A retrospective cross-section of diagnostic data was collected at the initial visit of adult patients with recurrent variable symptoms of dyspnea, cough, wheeze, or chest tightness of at least 8 weeks’ duration who were referred to the Pulmonary Outpatient Clinic of Shanghai General Hospital (China). The patients had to undergo a peripheral blood test, spirometry,15 FENO measurement (NIOX MINO, Aerocrine AB, Solna, Sweden),11 methacholine challenge testing (MCT), and high-resolution computerized tomography (HRCT, GE Medical System; slice thickness 0.625 mm) from September 2016 to January 2020. The MCT was performed with a Jaeger APS Pro system using a Medic-Aid sidestream nebulizer and doubling doses of methacholine (0.015 to 0.48 mg) following the American Thoracic Society/European Respiratory Society recommendations.16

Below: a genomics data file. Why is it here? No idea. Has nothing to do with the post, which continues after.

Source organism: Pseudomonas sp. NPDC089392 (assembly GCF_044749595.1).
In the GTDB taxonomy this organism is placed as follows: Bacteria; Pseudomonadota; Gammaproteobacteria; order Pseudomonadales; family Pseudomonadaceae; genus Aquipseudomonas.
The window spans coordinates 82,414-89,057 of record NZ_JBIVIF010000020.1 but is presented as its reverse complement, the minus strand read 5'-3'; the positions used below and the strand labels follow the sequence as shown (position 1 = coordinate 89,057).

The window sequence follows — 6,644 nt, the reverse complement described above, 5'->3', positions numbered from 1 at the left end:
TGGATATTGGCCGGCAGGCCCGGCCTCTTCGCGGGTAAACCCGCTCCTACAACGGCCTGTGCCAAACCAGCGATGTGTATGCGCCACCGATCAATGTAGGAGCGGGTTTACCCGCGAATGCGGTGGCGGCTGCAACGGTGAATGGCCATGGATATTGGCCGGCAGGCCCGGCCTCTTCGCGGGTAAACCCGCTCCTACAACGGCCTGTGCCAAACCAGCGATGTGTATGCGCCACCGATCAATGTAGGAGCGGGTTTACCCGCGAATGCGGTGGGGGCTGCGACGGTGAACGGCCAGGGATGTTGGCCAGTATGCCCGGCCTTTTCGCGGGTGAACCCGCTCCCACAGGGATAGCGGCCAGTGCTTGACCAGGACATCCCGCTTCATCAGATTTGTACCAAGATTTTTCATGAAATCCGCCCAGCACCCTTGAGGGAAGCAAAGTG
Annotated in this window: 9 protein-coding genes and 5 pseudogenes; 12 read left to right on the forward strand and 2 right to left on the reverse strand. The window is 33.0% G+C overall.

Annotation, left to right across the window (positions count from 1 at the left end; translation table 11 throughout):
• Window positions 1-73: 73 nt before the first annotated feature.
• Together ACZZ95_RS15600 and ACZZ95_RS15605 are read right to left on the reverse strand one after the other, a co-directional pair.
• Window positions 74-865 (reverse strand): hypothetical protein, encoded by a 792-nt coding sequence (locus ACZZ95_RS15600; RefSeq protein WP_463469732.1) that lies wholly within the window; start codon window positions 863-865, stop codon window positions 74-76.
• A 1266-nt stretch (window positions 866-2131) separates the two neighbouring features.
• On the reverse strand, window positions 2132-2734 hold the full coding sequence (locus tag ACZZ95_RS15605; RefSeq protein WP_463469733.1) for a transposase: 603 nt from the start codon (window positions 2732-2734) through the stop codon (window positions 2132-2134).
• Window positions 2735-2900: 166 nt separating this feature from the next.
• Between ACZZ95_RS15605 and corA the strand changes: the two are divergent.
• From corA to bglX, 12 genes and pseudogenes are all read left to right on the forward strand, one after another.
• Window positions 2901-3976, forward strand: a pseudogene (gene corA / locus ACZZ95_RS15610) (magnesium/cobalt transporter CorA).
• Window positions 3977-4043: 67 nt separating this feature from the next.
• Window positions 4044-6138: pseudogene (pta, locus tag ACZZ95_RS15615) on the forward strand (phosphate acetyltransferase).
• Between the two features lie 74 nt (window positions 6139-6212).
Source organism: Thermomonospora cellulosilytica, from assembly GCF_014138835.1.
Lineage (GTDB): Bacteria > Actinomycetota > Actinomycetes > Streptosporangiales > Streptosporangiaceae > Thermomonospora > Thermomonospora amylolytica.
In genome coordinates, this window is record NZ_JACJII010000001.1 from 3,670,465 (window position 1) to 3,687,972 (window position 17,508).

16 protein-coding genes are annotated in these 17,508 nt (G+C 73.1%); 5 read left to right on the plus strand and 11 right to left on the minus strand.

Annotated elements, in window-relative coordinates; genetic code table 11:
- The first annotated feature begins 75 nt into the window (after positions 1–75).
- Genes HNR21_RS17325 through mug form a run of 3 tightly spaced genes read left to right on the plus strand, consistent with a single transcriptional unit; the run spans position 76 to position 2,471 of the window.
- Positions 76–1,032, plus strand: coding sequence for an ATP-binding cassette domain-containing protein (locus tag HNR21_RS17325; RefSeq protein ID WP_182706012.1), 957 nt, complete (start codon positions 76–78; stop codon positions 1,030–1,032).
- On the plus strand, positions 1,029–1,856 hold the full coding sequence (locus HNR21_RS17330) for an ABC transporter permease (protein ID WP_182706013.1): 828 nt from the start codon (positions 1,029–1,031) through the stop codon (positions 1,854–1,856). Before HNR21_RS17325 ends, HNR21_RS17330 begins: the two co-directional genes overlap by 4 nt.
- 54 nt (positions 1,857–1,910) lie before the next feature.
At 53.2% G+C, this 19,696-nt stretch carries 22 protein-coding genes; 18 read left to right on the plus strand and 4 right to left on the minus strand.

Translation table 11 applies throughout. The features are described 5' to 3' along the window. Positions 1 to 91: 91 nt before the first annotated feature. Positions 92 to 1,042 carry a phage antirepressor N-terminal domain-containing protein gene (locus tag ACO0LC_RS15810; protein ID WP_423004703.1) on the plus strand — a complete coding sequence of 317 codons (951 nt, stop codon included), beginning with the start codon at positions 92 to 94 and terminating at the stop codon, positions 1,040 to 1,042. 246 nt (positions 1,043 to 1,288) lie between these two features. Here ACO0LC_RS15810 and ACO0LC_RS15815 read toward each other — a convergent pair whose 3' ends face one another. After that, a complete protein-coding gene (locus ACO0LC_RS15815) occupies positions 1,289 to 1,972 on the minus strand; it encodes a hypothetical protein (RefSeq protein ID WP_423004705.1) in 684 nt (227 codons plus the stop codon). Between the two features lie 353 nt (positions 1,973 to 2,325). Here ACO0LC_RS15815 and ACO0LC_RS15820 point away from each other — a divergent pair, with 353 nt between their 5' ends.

Additional inclusion criteria were age 18–75 years, normal HRCT results, and predicted FEV1 of 80% or greater with spirometric measurement.
Subjects were excluded if they had had respiratory tract infections in the past 8 weeks; peripheral blood test indicating abnormal hemoglobin, platelets, or neutrophils; use of montelukast, long-acting β2-agonists, theophylline, anticholinergic agents, or an inhaled or oral corticosteroid in the previous 4 weeks; or having concomitant severe systemic diseases. Patients who had more than a 10 pack-year smoking history, who currently smoked, or who had quit less than 2 years earlier were also excluded.